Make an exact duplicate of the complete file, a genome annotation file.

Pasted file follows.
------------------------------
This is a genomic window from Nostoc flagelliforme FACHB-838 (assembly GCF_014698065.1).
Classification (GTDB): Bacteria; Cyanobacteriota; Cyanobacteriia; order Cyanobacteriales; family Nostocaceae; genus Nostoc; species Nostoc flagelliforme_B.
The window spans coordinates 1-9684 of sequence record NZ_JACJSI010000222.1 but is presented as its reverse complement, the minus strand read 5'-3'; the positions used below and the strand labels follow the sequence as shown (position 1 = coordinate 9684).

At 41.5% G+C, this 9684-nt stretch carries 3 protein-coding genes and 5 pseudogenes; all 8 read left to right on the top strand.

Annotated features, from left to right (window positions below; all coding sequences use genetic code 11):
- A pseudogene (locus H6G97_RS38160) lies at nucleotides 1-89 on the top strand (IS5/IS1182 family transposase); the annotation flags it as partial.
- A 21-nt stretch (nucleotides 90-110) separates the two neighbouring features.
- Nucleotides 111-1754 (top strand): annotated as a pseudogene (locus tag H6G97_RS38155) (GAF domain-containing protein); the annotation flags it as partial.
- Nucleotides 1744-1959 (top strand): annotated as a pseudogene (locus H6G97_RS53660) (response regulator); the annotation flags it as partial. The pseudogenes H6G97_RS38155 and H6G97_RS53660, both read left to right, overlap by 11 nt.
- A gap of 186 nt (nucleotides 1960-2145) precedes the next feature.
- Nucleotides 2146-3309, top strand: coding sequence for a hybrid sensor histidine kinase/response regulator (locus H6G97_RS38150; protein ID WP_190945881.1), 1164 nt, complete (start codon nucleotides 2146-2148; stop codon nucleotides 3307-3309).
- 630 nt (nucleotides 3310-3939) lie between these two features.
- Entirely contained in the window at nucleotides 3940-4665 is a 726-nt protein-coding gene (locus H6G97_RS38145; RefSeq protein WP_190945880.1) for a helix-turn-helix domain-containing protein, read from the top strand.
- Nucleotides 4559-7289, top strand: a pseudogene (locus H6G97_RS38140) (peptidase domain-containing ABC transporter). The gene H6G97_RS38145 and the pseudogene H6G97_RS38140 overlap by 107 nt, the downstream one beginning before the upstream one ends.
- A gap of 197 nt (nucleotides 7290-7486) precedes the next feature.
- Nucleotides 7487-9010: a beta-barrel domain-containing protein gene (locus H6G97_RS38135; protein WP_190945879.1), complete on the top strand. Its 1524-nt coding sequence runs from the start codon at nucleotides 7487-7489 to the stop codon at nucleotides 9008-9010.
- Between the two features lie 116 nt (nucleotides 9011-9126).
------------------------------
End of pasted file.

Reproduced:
This is a genomic window from Nostoc flagelliforme FACHB-838 (assembly GCF_014698065.1).
Classification (GTDB): Bacteria; Cyanobacteriota; Cyanobacteriia; order Cyanobacteriales; family Nostocaceae; genus Nostoc; species Nostoc flagelliforme_B.
The window spans coordinates 1-9684 of sequence record NZ_JACJSI010000222.1 but is presented as its reverse complement, the minus strand read 5'-3'; the positions used below and the strand labels follow the sequence as shown (position 1 = coordinate 9684).

At 41.5% G+C, this 9684-nt stretch carries 3 protein-coding genes and 5 pseudogenes; all 8 read left to right on the top strand.

Annotated features, from left to right (window positions below; all coding sequences use genetic code 11):
- A pseudogene (locus H6G97_RS38160) lies at nucleotides 1-89 on the top strand (IS5/IS1182 family transposase); the annotation flags it as partial.
- A 21-nt stretch (nucleotides 90-110) separates the two neighbouring features.
- Nucleotides 111-1754 (top strand): annotated as a pseudogene (locus tag H6G97_RS38155) (GAF domain-containing protein); the annotation flags it as partial.
- Nucleotides 1744-1959 (top strand): annotated as a pseudogene (locus H6G97_RS53660) (response regulator); the annotation flags it as partial. The pseudogenes H6G97_RS38155 and H6G97_RS53660, both read left to right, overlap by 11 nt.
- A gap of 186 nt (nucleotides 1960-2145) precedes the next feature.
- Nucleotides 2146-3309, top strand: coding sequence for a hybrid sensor histidine kinase/response regulator (locus H6G97_RS38150; protein ID WP_190945881.1), 1164 nt, complete (start codon nucleotides 2146-2148; stop codon nucleotides 3307-3309).
- 630 nt (nucleotides 3310-3939) lie between these two features.
- Entirely contained in the window at nucleotides 3940-4665 is a 726-nt protein-coding gene (locus H6G97_RS38145; RefSeq protein WP_190945880.1) for a helix-turn-helix domain-containing protein, read from the top strand.
- Nucleotides 4559-7289, top strand: a pseudogene (locus H6G97_RS38140) (peptidase domain-containing ABC transporter). The gene H6G97_RS38145 and the pseudogene H6G97_RS38140 overlap by 107 nt, the downstream one beginning before the upstream one ends.
- A gap of 197 nt (nucleotides 7290-7486) precedes the next feature.
- Nucleotides 7487-9010: a beta-barrel domain-containing protein gene (locus H6G97_RS38135; protein WP_190945879.1), complete on the top strand. Its 1524-nt coding sequence runs from the start codon at nucleotides 7487-7489 to the stop codon at nucleotides 9008-9010.
- Between the two features lie 116 nt (nucleotides 9011-9126).